Finally, by the testimony of Beatriz de Bobadilla, we know that, at the beginning of the 1480s, Fernán Peraza entered into a pact with the Gomeran parties, acting as a mediator a so-called dean of St. John and other people, for which the islanders promised to abandon their pagan practices and be good Christians or, if they did not do so, they could be conquered and given in captivity and perpetual servitude. An agreement that, according to Bobadilla, the Gomerans never fulfilled.

In fact, in August 1484, the Catholic Monarchs sent a demanding letter to the residents on La Gomera ordering them to comply with Fernán Peraza’s lordship, because, as in 1478, he had complained to the Crown that his vassals refused to obey him.

Tales of an assassination

Four years after this last event took place the one concerning us. What do ethnohistoric sources tell us about it?

Following Cronica Ovetensis:

Belonging to these two latter parties and lineages [Ipalan and Mulagua] there was a beautiful Gomeran woman they called Yballa, it was her surname [sic. by nickname], to whom the lord of the island Hernán Peraça took a liking [who] could not neither abstain nor stand so close to the hand as to not upset those to whom that good lady was blood related, who made a case of virtue and considered themselves insulted among the other parties as in despite of they knew it all, he had taken her and had her as a mistress, and so they gave themselves a way to take revenge and to restore their lost honour or received insult, and for that they agreed to kill him. Finally they waited for him a night to enter and be with her, and when he left, they were waiting for him and they killed him, […]

Cronica Matritensis expresses itself in similar terms, although generalizing Peraza’s love to some Gomeran women:

[…] it was an offense for those to whom she was related and they ordered to kill him, and brought some spies upon him until they took his life.

Francisco López de Ulloa:

Finally they waited for him for one night to walk in and be with her. And when he left, they were waiting for him and they killed and speared him, […]

Pedro Gómez Escudero:

[…] as the other parties told these they were indulgent with Yballa, they set out to undertake the following case: they waited for their lord to be inside that house, and on leaving they threw themselves at him stabbing him.

But the most well-known and descriptive stories of the event were provided by Brother Juan de Abreu Galindo and Tomás Arias Marín de Cubas, although they differ among themselves in terms of some of the data they offer. Abreu Galindo begins his version of the events with a revolt in 1488, days before the murder, which forced Fernán Peraza to take refuge in his Gomeran fortress and which was harshly repressed by Pedro de Vera, governor of Gran Canaria. After quelling this rebellion, Peraza worsened the treatment of his vassals.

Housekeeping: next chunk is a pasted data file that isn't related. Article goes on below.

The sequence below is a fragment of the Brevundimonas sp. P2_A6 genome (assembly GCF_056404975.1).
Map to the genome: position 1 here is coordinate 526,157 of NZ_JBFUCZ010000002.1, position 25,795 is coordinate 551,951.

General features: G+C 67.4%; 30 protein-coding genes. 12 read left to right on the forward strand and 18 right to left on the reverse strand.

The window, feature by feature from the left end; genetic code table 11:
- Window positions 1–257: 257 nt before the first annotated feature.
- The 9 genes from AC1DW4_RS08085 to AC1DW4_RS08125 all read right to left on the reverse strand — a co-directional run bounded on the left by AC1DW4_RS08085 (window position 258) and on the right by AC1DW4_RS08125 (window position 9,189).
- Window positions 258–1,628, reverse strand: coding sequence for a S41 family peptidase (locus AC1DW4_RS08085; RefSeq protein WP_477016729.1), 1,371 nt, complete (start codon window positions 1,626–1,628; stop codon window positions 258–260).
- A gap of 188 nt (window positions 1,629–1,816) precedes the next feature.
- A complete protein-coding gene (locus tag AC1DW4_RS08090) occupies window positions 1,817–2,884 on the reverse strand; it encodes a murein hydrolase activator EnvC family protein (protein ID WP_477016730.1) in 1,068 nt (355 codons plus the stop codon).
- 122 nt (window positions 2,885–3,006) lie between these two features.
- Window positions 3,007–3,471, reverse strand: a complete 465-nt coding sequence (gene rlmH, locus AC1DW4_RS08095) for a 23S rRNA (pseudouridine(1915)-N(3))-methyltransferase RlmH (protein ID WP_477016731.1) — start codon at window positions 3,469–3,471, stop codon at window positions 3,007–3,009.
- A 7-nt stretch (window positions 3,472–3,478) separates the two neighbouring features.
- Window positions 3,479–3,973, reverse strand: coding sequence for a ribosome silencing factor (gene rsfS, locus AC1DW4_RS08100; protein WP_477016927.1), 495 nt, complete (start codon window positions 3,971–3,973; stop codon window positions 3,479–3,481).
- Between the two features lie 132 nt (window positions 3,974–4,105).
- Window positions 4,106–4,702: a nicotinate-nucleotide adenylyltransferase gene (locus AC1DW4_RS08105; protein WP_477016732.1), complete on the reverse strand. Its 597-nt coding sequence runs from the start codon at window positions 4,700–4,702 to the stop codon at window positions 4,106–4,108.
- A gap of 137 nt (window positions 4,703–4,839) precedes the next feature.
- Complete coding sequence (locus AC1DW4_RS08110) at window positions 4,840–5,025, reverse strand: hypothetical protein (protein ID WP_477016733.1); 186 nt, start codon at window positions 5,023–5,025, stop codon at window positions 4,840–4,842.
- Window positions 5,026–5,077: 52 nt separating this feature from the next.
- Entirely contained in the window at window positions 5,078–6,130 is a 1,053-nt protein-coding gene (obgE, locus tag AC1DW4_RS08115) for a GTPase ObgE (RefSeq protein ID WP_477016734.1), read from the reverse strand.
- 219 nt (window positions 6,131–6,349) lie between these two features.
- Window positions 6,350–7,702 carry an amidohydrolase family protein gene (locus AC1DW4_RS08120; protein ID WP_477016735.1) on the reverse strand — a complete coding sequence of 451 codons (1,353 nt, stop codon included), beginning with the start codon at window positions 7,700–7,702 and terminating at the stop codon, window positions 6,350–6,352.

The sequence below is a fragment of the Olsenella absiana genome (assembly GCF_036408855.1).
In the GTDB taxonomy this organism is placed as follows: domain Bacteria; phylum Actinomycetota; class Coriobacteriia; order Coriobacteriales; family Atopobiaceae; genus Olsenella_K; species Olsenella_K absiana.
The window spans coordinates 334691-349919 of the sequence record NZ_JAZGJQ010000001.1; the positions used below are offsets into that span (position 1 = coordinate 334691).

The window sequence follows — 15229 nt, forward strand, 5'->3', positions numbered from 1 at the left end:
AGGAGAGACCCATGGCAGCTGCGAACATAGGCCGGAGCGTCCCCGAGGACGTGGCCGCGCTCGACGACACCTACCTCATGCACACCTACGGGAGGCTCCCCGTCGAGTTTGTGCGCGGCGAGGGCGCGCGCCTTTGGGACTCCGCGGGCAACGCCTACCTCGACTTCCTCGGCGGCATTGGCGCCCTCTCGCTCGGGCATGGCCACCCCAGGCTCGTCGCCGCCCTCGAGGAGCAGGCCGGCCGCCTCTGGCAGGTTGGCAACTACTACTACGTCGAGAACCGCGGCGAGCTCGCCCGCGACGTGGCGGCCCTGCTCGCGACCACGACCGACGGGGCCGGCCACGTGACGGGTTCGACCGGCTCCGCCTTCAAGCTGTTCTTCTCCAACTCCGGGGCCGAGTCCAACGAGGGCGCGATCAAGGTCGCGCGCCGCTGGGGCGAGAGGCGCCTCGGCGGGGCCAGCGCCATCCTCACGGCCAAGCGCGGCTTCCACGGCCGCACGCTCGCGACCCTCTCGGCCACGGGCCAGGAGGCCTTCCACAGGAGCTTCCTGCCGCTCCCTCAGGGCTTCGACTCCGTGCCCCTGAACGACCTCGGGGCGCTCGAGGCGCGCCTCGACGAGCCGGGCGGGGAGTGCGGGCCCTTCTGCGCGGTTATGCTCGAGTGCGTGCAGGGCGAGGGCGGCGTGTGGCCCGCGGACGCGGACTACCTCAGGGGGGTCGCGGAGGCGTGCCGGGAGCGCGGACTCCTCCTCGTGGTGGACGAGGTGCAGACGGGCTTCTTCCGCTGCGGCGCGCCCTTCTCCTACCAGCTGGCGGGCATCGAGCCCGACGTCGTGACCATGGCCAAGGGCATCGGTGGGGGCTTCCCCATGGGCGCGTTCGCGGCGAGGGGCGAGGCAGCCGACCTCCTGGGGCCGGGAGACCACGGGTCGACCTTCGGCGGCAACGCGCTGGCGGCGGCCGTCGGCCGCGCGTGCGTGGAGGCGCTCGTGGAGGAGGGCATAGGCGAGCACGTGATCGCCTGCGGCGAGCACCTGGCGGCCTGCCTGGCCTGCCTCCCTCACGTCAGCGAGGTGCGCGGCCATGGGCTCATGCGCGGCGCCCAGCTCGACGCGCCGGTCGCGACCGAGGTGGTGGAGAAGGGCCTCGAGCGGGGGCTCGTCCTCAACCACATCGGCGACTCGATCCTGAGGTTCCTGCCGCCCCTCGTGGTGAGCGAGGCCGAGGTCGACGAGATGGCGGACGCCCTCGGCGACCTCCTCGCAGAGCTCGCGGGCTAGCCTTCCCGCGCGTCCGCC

Although warned of the consequences of his attitude by Pablo Hupalapu or Chapulapu, an old man revered by the other indigenes, Peraza not only did not allow himself to be persuaded, but rather he hardened the rigor of his government, and then three Gomeran leaders met on or by a rock next to Taguluche village to discuss the solution to the problem that finally was, according to Abreu Galindo, to kidnap Peraza or, according to Marín de Cubas, to kill him. The latter author also tells how one of the conspirators was killed by his companions after he was hesitating about the convenience of the action they were preparing to execute.

We warn here of the erroneous belief that locates the place of the conspiracy on a rock that emerges in front of Valle Gran Rey beach, because this idea has its origin in a historical tale published in 1900 by Lanzarote writer Benito Pérez Armas, entitled La Baja del Secreto –The Secret’s Reef–. As for the Taguluche rock, Marín de Cubas places it into the sea while Abreu Galindo does not pronounce himself on its location. Therefore, it is not rejectable to identify it as one of the ravine rocks next to this location.

Taking the decision, the conspirators and their henchmen waited or organized that a proper occasion was given to carry out their plans, and nothing more favorable than using the Lord’s mistress. Although warned by his servants of how dangerous was to date Iballa, Peraza left for the place of their meetings, a cave house located in the place of Guadajume, where the Lord owned some seeded plots, about twenty kilometers from San Sebastián, which tradition identifies with the present Chinea’s Cave. Abreu Galindo dates the meeting in the month of November of 1488, while historian Pedro Agustín del Castillo provides a specific day: November 20, although the year 1489. We really do not know the quality and the source of this information but anyways, checking the existing public documentation on the case, we must reject the year 1489, so, if we combine both authors’ criteria and trust them, we would have to date the event on November 20, 1488.